Especially if the state and city can come up with anything even approaching a small percentage of the deal they were willing to give Amazon, and offer it to a wide array of smaller employers,  think things look pretty rosy.

No matter your size, and as long as you don’t try to squeeze completely one-sided terms out of the deal, if you want to attract amazing workers and expand in one of the greatest cities in the world, Amazon just proved where you should go. 

Amazon loves New York. And a lot of other people do too. 

Stocks To Watch: Spotlight On Walmart, Samsung And CAGNY

Welcome to Seeking Alpha’s Stocks to Watch – a preview of key events scheduled for the next week. Follow this account and turn the e-mail alert on to receive this article in your inbox every Saturday morning.

All eyes will be on Bentonville, Arkansas this week with Walmart (NYSE:WMT) due to release earnings on February 19. The retail giant is expected by many analysts to post strong numbers ($1.39B revenue, $1.33 EPS, +2.9% same-store sales) for the holiday quarter, which could also give a push up to shares of Target (NYSE:TGT), Costco (NASDAQ:COST) and Dollar General (NYSE:DG) – unless the cadence on consumer spending, pricing and labor pressure works in the opposite direction. “Walmart likely had a solid 2018 holiday season, helped by favorable macro trends and initiatives related to merchandising and digital,” previews Telsey Advisory Group ahead of the report. Walmart’s report follows closely after a puzzling December retail sales report that may have been a bit of an outlier. On the economic calendar next week, FOMC minutes and retail sales for January are due out on February 20, while a deluge of reports will pour out on February 21 – including updates on U.S. PMI, durable goods orders, existing home sales and the latest Philadelphia Fed Business Outlook reading. Trade talks between the U.S. and China will continue in Washington, although President Trump’s tease of a deadline extension has taken some of the pressure off.


Notable earnings reports: Walmart (WMT), Devon Energy (NYSE:DVN) and Terex (NYSE:TEX) on February 19; CVS Caremark (NYSE:CVS), Agilent (NYSE:A) and Albemarle (NYSE:ALB) on February 20; Hewlett Packard Enterprises (NYSE:HPE), Boyd Gaming (NYSE:BYD), Baidu (NASDAQ:BIDU) and Roku (NASDAQ:ROKU) on February 21; Wayfair (NYSE:W), Cinemark (NYSE:CNK) and AutoNation (NYSE:AN) on February 22. See Seeking Alpha’s Earnings Calendar for the complete list of earnings reporters.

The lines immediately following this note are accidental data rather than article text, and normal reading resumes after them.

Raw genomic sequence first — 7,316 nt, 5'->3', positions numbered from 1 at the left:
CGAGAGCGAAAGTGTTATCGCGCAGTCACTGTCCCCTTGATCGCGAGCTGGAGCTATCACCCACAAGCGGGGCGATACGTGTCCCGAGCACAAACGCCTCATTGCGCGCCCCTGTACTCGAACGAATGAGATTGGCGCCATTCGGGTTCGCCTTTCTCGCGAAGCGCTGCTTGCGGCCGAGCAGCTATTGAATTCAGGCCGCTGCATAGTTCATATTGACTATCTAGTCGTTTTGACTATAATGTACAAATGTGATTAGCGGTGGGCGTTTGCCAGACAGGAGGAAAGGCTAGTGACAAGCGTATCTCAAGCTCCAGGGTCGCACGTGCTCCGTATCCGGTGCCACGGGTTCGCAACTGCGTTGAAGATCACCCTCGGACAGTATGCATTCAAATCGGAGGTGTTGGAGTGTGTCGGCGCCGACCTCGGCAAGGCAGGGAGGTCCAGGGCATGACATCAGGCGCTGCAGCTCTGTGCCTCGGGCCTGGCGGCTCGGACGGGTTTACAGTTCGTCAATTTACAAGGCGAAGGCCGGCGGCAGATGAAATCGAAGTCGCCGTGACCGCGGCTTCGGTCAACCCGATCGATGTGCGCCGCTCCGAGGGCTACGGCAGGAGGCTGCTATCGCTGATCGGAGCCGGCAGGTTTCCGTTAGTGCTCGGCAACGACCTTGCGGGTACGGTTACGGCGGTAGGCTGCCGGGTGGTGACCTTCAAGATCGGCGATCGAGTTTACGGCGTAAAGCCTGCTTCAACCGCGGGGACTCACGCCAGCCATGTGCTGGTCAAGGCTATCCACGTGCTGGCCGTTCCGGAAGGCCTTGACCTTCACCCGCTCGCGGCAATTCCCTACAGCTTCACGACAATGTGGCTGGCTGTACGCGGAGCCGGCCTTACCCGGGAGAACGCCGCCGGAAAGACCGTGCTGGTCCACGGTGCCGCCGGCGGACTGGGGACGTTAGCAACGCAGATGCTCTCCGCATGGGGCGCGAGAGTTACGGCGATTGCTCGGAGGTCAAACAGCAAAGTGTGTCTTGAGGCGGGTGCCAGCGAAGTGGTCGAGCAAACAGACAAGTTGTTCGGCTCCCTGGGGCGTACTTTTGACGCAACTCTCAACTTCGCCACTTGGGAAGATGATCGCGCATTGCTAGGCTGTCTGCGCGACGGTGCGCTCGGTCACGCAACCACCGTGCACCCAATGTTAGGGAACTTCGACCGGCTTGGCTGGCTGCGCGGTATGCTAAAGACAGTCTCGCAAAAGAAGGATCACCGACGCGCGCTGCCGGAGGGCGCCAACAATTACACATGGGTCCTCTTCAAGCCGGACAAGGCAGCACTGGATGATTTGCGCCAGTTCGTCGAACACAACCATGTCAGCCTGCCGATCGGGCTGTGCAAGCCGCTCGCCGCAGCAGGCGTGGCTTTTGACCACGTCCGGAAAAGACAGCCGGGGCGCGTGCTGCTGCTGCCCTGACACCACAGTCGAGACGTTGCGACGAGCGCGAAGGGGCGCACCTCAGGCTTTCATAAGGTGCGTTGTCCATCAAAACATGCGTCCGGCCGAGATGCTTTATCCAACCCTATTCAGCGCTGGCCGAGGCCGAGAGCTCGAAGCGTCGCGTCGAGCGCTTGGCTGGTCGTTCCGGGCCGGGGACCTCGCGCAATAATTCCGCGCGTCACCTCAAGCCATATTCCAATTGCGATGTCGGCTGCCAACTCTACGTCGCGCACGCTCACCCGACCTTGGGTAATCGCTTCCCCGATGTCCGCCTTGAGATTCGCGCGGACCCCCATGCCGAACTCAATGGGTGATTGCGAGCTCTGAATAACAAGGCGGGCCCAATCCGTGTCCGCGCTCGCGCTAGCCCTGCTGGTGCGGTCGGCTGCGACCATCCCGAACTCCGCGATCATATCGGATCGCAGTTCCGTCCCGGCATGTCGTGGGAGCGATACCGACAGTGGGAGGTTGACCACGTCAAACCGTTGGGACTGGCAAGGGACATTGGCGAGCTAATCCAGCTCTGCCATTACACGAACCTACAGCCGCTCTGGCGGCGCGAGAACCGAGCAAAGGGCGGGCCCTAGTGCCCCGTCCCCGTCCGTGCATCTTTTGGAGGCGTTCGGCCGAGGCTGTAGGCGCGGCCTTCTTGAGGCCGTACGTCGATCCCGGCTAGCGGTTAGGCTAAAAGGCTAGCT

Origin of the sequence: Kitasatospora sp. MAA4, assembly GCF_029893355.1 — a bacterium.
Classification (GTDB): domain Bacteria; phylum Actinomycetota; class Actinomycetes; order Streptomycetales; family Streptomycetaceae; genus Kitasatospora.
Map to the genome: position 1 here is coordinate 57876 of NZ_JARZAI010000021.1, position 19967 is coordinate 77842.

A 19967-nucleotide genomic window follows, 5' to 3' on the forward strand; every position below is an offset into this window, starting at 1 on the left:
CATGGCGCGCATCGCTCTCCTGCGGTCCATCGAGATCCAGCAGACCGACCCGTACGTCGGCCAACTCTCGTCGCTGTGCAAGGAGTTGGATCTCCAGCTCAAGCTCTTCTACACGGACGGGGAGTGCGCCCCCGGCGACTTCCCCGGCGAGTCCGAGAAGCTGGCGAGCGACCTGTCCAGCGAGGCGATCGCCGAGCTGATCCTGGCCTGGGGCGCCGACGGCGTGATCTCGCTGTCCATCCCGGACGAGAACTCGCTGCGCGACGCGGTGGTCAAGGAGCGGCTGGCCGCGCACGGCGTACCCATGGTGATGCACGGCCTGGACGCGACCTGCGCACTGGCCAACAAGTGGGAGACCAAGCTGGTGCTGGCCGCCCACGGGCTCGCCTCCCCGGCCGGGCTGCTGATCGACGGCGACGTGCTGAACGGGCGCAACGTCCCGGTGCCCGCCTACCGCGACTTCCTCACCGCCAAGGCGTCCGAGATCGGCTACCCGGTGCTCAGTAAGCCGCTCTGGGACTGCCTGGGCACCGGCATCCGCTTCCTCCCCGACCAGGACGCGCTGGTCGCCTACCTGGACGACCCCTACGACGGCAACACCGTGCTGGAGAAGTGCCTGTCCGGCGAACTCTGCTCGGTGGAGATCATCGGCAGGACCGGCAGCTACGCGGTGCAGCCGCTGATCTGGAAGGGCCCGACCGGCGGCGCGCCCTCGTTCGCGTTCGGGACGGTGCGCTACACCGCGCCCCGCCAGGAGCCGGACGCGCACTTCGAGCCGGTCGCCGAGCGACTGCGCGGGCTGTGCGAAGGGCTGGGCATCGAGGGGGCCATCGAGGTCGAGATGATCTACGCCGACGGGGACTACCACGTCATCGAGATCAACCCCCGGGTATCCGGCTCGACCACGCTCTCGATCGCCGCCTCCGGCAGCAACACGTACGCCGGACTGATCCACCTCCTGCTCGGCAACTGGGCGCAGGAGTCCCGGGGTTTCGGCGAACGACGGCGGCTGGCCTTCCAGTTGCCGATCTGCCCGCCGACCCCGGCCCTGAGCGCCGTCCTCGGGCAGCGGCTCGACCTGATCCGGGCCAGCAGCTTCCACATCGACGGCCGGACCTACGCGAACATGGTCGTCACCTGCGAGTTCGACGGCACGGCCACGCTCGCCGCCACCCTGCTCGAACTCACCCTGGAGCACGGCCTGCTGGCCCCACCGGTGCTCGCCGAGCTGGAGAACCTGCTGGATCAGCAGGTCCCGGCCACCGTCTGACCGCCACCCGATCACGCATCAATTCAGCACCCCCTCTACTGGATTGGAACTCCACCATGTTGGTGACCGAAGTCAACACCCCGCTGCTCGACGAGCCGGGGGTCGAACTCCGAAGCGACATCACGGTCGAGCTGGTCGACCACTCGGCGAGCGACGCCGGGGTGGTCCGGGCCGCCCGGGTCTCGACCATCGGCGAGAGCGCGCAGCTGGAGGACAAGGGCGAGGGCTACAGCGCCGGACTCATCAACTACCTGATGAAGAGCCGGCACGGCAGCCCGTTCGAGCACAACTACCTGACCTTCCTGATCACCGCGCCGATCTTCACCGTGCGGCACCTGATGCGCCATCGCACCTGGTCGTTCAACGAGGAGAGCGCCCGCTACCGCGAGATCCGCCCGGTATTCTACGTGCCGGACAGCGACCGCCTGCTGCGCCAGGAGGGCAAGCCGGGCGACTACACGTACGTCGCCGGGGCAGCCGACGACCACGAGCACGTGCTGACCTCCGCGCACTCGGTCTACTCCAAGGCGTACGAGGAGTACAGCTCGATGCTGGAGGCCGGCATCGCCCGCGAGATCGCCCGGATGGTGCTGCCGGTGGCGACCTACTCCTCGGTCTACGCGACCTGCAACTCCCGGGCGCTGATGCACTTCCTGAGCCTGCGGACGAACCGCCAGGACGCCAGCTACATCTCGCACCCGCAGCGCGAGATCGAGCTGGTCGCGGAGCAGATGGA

IPO activity: Another quiet week is on tap for the IPO market with no new pricings anticipated. Investors will take a look at Carbon Black (NASDAQ:CBLK) earnings on February 19 and Dropbox (NASDAQ:DBX) earnings on February 21, but mainly there is a lull while government shutdown delays play out. While Levi Strauss (LEVI) created some excitement with its IPO filing as the company looks to enter new market categories, postponed public offerings from Cibus (NASDAQ:CBUS), BankFlorida (NASDAQ:BFL) and Virgin Trains (NASDAQ:VTUS) tempered enthusiasm that the IPO market is heating up.

CAGNY: Its official name is the Consumer Analyst Group of New York conference, but you might call it the Super Bowl of retail events with a huge number of consumer-facing companies set to present. Morgan Stanley says to expect companies to detail plans to reinvigorate market share and topline trends after sequential improvement towards the end of 2019, as well as give an update on recent pricing actions and highlight any benefits from a recent spot commodity drop. Discussion on emerging markets trends, M&A potential, labor pressures are also anticipated. The Morgan Stanley analyst team sees Procter & Gamble (NYSE:PG), Churchs & Dwight (NYSE:CHD) and Colgate-Palmolive (NYSE:CL) as well positioned to gain after their CAGNY talks. Other companies in Boca Raton from February 18-22 include Coca-Cola European Partners (NYSE:CCEP), General Mills (NYSE:GIS), International Flavors & Fragrances (NYSE:IFF), Ingredion (NYSE:INGR), Johnson & Johnson (NYSE:JNJ), Mondelez International (NASDAQ:MDLZ), Performance Food Group (NYSE:PFGC), Sysco (NYSE:SYY), Tyson (NYSE:TSN), Hershey (NYSE:HSY), Kellogg (NYSE:K), McCormick (NYSE:MKC), Altria (MO,) PepsiCo (NYSE:PEP), Philip Morris International (NYSE:PM), J.M. Smucker (NYSE:SJM), Constellation Brands (NYSE:STZ), Coca-Cola (NYSE:KO), Newell Brands (NASDAQ:NWL), Church & Dwight (CHD), Clorox (NYSE:CLX), Herbalife (NYSE:HLF), Spectrum Brands (NYSE:SPB), TreeHouse Foods (NYSE:THS) and Unilever (NYSE:UN).